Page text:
Long-Term Travelers & Expatriates

 

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Going on a long trip or moving to a new country? Make plans to protect your health while you’re abroad.

Before Travel

Check CDC’s destination pages. Check CDC’s webpage for your destination to see what vaccines or medicines you may need and what diseases or health risks are a concern at your destination.

Make sure you are up-to-date on all of your routine vaccines. Routine vaccinations protect you from infectious diseases such as measles that can spread quickly in groups of unvaccinated people. Many diseases prevented by routine vaccination are not common in the United States but are still common in other countries.

Make an appointment with your healthcare provider or a travel health specialist at least one month before you leave. They can help you get destination-specific vaccines, medicines, and information. Discussing health concerns as well as your itinerary and planned activities with your provider allows them to give more specific advice and recommendations.

Get travel insurance. Find out if your health insurance covers medical care abroad. Travelers are usually responsible for paying hospital and other medical expenses out of pocket at most destinations. Make sure you have a plan to get care overseas, in case you need it. Consider buying additional insurance that covers health care and emergency evacuation, especially if you will be traveling to remote areas.

Enroll with the Department of State’s Smart Traveler Enrollment Program (STEP). Check for and monitor any travel advisories for your destination. Enrolling also ensures that the US Department of State knows where you are if you have serious legal, medical, or financial difficulties while traveling. In the event of an emergency at home, STEP can also help friends and family contact you.

During Travel

Choose safe transportation. Always wear a seat belt, and children should ride in car seats. Motor vehicle crashes are the leading cause of death among healthy travelers. Be alert when crossing the street, especially in countries where people drive on the left side of the road. Find out other steps you can take to stay safe on the roads.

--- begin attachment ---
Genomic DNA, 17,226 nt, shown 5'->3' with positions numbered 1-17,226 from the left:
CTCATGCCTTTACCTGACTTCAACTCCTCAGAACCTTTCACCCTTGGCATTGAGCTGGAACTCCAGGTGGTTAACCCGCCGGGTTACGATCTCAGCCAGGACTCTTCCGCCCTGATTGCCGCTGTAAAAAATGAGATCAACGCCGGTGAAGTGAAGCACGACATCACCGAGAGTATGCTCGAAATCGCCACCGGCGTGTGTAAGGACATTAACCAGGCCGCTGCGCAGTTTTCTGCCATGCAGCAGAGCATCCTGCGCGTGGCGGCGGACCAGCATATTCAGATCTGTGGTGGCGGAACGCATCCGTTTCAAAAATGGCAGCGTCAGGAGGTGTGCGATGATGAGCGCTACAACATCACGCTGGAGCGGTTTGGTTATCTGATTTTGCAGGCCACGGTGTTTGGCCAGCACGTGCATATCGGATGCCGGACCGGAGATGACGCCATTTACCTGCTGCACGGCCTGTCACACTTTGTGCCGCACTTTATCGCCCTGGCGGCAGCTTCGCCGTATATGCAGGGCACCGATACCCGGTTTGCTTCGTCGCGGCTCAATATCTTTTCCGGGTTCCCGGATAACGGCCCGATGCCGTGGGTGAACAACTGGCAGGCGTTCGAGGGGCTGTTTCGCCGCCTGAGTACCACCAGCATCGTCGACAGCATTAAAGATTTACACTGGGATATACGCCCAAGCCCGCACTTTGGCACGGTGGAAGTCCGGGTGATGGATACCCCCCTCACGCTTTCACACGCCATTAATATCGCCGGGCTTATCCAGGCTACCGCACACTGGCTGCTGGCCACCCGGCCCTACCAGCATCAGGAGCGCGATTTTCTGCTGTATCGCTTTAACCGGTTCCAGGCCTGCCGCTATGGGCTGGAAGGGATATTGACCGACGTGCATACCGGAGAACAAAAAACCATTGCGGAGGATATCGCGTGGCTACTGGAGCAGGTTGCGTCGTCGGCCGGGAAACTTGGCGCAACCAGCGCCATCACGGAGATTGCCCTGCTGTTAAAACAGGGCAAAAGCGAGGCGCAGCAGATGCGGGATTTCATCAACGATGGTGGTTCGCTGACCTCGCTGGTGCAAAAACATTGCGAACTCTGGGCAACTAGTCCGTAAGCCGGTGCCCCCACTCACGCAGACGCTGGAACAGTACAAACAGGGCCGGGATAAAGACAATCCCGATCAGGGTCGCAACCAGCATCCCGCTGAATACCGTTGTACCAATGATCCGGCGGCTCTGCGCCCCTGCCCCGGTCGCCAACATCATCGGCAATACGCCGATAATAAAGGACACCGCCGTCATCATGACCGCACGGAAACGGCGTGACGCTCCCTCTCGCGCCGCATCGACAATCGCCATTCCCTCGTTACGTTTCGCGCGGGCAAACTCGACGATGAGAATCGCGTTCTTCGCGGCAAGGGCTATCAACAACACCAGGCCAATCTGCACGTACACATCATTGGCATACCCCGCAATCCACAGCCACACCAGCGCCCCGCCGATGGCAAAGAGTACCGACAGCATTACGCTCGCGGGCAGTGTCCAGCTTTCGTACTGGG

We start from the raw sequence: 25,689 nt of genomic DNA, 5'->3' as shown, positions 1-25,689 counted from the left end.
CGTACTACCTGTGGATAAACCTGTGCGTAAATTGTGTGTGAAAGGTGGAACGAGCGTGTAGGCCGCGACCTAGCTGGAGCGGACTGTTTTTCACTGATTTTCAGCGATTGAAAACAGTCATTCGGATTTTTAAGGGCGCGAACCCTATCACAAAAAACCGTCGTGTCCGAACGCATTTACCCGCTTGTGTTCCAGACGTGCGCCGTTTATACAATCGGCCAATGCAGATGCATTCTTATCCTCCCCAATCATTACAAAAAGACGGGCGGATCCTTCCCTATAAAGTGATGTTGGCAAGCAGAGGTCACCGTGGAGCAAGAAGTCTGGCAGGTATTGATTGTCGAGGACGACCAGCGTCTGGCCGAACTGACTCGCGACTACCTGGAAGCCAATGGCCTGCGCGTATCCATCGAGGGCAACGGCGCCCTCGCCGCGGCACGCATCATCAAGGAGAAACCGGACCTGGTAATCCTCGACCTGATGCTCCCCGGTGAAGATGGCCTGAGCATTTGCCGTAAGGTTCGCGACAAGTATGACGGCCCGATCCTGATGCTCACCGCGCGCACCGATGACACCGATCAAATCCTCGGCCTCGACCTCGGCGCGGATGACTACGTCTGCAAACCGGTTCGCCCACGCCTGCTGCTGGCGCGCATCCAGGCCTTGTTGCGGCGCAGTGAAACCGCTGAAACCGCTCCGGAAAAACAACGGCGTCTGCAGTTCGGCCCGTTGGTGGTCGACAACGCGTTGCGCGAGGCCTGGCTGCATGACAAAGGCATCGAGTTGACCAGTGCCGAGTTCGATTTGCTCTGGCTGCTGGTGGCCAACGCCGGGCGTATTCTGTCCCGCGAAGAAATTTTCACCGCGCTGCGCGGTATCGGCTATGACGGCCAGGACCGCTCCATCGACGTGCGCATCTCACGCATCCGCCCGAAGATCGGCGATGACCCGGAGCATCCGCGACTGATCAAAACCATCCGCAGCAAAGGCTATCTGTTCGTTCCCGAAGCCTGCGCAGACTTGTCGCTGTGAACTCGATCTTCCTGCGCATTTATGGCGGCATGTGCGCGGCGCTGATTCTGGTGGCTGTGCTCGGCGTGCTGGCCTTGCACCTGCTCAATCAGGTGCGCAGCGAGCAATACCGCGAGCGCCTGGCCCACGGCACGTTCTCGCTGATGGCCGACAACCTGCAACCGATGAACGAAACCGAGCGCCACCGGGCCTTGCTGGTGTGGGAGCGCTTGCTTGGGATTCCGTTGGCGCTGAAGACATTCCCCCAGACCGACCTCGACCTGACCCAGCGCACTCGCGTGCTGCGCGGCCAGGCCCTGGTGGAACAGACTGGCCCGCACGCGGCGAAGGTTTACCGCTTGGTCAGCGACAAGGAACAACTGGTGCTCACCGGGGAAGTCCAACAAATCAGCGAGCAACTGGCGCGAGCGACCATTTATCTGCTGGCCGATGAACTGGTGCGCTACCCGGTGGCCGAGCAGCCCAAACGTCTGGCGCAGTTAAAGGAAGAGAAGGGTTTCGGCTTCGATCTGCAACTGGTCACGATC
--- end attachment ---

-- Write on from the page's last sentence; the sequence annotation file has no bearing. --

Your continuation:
Follow these tips to reduce your risk of getting injured:

  • Always wear a seat belt.
  • Don't drive at night, especially in unfamiliar or rural areas.
  • Do not ride motorcycles. If you must ride a motorcycle, wear a helmet.
  • Know local traffic laws before you get behind the wheel.
  • Do not drink and drive.
  • Only ride in marked taxis that have seatbelts.
  • Avoid overcrowded, overweight, or top-heavy buses or vans.
  • Be alert when crossing the street, especially in countries where people drive on the left.

Protect yourself against diseases that can’t be prevented with a vaccine, take everyday steps to protects yourself.

Watch your mental health. Travel and adapting to a new culture and lifestyle in another country can be stressful and bring on new mental health issues or make existing ones worse if not treated.

After Your Trip

Long-term travelers, such as expatriate workers, Peace Corps volunteers, or missionaries, have a greater risk of getting infected, sometimes without symptoms, during travel. If you are a long-term traveler, consider having a thorough medical exam or interview with your healthcare provider after you return to the United States.

More Information

Long-Term Travelers and Expatriates in CDC Yellow Book